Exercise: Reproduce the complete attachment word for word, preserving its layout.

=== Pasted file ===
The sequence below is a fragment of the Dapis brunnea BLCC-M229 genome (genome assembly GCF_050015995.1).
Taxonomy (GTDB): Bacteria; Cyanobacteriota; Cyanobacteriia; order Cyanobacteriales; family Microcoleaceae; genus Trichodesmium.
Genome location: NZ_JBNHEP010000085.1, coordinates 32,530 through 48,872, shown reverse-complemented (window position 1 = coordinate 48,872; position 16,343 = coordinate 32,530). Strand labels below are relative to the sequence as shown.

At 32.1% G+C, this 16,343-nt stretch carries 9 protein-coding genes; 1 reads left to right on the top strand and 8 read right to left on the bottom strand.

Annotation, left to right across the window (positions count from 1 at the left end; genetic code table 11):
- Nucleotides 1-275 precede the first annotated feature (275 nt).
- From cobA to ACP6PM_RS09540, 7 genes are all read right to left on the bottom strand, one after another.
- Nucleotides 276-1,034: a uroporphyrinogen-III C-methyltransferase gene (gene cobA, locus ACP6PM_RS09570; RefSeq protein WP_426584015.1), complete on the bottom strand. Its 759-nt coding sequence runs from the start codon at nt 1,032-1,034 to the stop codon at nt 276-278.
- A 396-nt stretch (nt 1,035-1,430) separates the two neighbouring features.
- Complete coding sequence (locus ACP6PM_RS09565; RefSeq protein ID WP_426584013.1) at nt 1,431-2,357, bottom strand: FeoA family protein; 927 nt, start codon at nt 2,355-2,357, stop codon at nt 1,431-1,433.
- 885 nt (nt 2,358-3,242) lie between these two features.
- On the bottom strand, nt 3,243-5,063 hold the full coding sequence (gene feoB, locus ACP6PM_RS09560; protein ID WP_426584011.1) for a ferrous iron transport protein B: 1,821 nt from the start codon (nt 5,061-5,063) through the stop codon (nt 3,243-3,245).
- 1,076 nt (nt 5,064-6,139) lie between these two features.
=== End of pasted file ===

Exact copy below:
The sequence below is a fragment of the Dapis brunnea BLCC-M229 genome (genome assembly GCF_050015995.1).
Taxonomy (GTDB): Bacteria; Cyanobacteriota; Cyanobacteriia; order Cyanobacteriales; family Microcoleaceae; genus Trichodesmium.
Genome location: NZ_JBNHEP010000085.1, coordinates 32,530 through 48,872, shown reverse-complemented (window position 1 = coordinate 48,872; position 16,343 = coordinate 32,530). Strand labels below are relative to the sequence as shown.

At 32.1% G+C, this 16,343-nt stretch carries 9 protein-coding genes; 1 reads left to right on the top strand and 8 read right to left on the bottom strand.

Annotation, left to right across the window (positions count from 1 at the left end; genetic code table 11):
- Nucleotides 1-275 precede the first annotated feature (275 nt).
- From cobA to ACP6PM_RS09540, 7 genes are all read right to left on the bottom strand, one after another.
- Nucleotides 276-1,034: a uroporphyrinogen-III C-methyltransferase gene (gene cobA, locus ACP6PM_RS09570; RefSeq protein WP_426584015.1), complete on the bottom strand. Its 759-nt coding sequence runs from the start codon at nt 1,032-1,034 to the stop codon at nt 276-278.
- A 396-nt stretch (nt 1,035-1,430) separates the two neighbouring features.
- Complete coding sequence (locus ACP6PM_RS09565; RefSeq protein ID WP_426584013.1) at nt 1,431-2,357, bottom strand: FeoA family protein; 927 nt, start codon at nt 2,355-2,357, stop codon at nt 1,431-1,433.
- 885 nt (nt 2,358-3,242) lie between these two features.
- On the bottom strand, nt 3,243-5,063 hold the full coding sequence (gene feoB, locus ACP6PM_RS09560; protein ID WP_426584011.1) for a ferrous iron transport protein B: 1,821 nt from the start codon (nt 5,061-5,063) through the stop codon (nt 3,243-3,245).
- 1,076 nt (nt 5,064-6,139) lie between these two features.